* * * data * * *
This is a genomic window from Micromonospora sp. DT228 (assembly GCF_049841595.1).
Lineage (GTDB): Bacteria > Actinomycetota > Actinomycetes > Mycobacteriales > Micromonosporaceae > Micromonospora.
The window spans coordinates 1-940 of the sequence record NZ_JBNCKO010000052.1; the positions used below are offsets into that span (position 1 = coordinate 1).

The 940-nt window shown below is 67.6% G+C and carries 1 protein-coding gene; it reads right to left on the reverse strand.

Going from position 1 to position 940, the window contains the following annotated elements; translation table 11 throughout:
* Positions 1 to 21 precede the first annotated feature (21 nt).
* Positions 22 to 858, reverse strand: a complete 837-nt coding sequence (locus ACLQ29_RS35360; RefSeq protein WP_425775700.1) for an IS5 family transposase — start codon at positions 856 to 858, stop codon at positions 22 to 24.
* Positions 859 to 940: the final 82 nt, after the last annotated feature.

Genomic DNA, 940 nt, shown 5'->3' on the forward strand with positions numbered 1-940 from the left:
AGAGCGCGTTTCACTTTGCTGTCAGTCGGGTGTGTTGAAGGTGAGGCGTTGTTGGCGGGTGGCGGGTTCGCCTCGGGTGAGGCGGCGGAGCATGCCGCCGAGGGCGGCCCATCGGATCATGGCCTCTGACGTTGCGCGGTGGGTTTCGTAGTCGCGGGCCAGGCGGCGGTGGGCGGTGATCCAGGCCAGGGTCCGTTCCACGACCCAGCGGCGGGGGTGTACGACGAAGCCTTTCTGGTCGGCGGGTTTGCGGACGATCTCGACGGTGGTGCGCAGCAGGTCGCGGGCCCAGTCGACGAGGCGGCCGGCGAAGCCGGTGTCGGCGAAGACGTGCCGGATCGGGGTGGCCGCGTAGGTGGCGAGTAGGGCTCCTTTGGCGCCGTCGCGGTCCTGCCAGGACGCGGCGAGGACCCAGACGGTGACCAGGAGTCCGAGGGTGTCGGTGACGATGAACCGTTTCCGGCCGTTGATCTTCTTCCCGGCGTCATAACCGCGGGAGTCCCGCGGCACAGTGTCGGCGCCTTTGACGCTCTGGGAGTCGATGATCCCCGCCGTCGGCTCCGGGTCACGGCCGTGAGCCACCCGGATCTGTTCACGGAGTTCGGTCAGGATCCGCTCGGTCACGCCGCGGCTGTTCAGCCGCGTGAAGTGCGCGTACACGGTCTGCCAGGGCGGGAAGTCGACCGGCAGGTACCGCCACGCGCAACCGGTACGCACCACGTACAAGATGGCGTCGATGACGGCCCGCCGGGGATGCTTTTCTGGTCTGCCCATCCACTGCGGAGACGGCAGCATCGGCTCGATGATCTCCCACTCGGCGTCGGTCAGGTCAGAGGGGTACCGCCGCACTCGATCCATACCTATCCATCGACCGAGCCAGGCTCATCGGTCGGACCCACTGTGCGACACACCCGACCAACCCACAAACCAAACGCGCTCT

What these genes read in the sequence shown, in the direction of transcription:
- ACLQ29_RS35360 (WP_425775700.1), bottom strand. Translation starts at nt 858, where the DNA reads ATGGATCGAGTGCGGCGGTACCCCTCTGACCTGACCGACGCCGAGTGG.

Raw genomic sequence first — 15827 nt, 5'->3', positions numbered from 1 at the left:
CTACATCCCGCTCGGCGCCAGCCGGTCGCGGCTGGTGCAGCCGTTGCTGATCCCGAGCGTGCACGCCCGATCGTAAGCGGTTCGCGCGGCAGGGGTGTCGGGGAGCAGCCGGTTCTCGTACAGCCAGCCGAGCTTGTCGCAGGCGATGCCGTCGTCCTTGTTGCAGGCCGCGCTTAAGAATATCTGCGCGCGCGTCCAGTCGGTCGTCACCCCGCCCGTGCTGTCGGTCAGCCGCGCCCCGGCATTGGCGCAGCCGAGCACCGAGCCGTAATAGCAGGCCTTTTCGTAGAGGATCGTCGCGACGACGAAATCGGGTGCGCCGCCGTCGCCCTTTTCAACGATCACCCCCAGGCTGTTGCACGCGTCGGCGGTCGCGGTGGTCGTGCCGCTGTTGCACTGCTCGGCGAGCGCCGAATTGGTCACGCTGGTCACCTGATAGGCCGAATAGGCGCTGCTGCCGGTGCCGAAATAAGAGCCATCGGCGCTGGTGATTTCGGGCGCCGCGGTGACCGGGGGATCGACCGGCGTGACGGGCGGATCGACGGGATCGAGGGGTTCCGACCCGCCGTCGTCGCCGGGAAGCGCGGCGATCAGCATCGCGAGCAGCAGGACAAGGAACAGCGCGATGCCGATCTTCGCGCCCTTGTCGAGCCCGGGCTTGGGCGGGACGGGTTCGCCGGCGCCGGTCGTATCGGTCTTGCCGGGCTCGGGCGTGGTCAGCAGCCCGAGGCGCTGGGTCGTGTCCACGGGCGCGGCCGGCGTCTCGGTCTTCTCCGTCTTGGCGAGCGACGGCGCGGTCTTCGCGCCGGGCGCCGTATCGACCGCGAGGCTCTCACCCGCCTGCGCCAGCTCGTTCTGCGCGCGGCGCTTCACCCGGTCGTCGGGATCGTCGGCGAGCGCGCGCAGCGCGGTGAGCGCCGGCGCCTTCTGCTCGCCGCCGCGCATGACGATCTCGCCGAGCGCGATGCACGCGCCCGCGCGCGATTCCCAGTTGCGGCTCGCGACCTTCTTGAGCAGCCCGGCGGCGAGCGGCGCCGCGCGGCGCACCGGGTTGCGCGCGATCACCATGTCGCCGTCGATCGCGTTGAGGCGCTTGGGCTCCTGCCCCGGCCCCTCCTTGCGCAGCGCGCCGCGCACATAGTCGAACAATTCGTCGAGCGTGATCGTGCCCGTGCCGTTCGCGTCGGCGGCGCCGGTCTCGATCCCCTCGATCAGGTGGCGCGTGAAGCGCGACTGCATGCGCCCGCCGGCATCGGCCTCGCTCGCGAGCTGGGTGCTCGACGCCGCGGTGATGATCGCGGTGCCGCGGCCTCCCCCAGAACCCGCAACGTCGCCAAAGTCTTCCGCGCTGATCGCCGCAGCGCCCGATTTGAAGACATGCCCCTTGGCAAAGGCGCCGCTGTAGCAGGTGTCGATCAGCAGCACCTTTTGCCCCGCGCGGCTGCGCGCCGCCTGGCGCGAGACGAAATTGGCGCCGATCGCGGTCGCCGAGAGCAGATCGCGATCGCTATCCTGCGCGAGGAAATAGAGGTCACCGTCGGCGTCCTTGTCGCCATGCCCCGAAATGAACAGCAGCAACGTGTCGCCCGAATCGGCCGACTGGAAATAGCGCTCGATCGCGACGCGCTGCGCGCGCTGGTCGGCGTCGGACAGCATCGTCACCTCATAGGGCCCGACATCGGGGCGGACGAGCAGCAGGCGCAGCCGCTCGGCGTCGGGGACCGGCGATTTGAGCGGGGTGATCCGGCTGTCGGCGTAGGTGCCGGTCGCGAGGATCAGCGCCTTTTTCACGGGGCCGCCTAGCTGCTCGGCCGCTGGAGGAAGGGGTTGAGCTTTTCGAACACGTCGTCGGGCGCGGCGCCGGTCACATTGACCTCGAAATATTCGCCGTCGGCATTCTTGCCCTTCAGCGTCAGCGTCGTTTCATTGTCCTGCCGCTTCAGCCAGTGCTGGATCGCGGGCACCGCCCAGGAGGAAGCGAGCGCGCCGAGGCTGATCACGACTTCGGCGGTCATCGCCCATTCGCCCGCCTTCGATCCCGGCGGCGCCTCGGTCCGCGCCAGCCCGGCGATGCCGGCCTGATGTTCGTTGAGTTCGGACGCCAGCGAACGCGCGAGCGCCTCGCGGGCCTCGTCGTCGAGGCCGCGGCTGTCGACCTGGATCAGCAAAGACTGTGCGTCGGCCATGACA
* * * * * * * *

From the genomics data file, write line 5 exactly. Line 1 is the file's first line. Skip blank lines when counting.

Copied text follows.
Going from position 1 to position 940, the window contains the following annotated elements; translation table 11 throughout: